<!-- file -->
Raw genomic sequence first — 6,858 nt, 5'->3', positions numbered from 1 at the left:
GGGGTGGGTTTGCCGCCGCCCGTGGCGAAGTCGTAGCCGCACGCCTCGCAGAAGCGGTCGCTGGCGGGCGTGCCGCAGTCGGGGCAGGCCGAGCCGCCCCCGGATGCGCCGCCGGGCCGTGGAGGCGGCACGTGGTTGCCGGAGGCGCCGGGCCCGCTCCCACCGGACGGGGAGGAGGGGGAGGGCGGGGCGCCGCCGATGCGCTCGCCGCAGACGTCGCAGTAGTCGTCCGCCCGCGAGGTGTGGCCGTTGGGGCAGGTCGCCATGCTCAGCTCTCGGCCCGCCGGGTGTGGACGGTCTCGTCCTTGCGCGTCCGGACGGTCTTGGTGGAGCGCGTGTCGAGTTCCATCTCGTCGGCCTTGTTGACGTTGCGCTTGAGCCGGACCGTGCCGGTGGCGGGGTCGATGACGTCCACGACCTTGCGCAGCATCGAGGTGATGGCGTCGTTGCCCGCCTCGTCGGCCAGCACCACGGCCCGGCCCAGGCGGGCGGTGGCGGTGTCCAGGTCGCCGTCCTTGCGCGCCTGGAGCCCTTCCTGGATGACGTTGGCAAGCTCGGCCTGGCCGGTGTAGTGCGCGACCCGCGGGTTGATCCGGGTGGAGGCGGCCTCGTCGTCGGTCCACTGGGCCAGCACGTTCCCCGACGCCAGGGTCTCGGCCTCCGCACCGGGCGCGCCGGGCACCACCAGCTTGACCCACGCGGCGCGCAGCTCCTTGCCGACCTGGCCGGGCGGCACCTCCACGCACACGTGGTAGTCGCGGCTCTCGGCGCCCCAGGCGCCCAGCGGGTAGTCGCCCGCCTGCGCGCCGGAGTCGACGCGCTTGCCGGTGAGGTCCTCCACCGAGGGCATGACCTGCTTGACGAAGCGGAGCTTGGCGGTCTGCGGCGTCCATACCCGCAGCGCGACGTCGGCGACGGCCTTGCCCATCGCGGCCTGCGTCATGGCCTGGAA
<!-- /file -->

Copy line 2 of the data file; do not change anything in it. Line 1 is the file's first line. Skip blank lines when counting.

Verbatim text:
GGGGTGGGTTTGCCGCCGCCCGTGGCGAAGTCGTAGCCGCACGCCTCGCAGAAGCGGTCGCTGGCGGGCGTGCCGCAGTCGGGGCAGGCCGAGCCGCCCCCGGATGCGCCGCCGGGCCGTGGAGGCGGCACGTGGTTGCCGGAGGCGCCGGGCCCGCTCCCACCGGACGGGGAGGAGGGGGAGGGCGGGGCGCCGCCGATGCGCTCGCCGCAGACGTCGCAGTAGTCGTCCGCCCGCGAGGTGTGGCCGTTGGGGCAGGTCGCCATGCTCAGCTCTCGGCCCGCCGGGTGTGGACGGTCTCGTCCTTGCGCGTCCGGACGGTCTTGGTGGAGCGCGTGTCGAGTTCCATCTCGTCGGCCTTGTTGACGTTGCGCTTGAGCCGGACCGTGCCGGTGGCGGGGTCGATGACGTCCACGACCTTGCGCAGCATCGAGGTGATGGCGTCGTTGCCCGCCTCGTCGGCCAGCACCACGGCCCGGCCCAGGCGGGCGGTGGCGGTGTCCAGGTCGCCGTCCTTGCGCGCCTGGAGCCCTTCCTGGATGACGTTGGCAAGCTCGGCCTGGCCGGTGTAGTGCGCGACCCGCGGGTTGATCCGGGTGGAGGCGGCCTCGTCGTCGGTCCACTGGGCCAGCACGTTCCCCGACGCCAGGGTCTCGGCCTCCGCACCGGGCGCGCCGGGCACCACCAGCTTGACCCACGCGGCGCGCAGCTCCTTGCCGACCTGGCCGGGCGGCACCTCCACGCACACGTGGTAGTCGCGGCTCTCGGCGCCCCAGGCGCCCAGCGGGTAGTCGCCCGCCTGCGCGCCGGAGTCGACGCGCTTGCCGGTGAGGTCCTCCACCGAGGGCATGACCTGCTTGACGAAGCGGAGCTTGGCGGTCTGCGGCGTCCATACCCGCAGCGCGACGTCGGCGACGGCCTTGCCCATCGCGGCCTGCGTCATGGCCTGGAA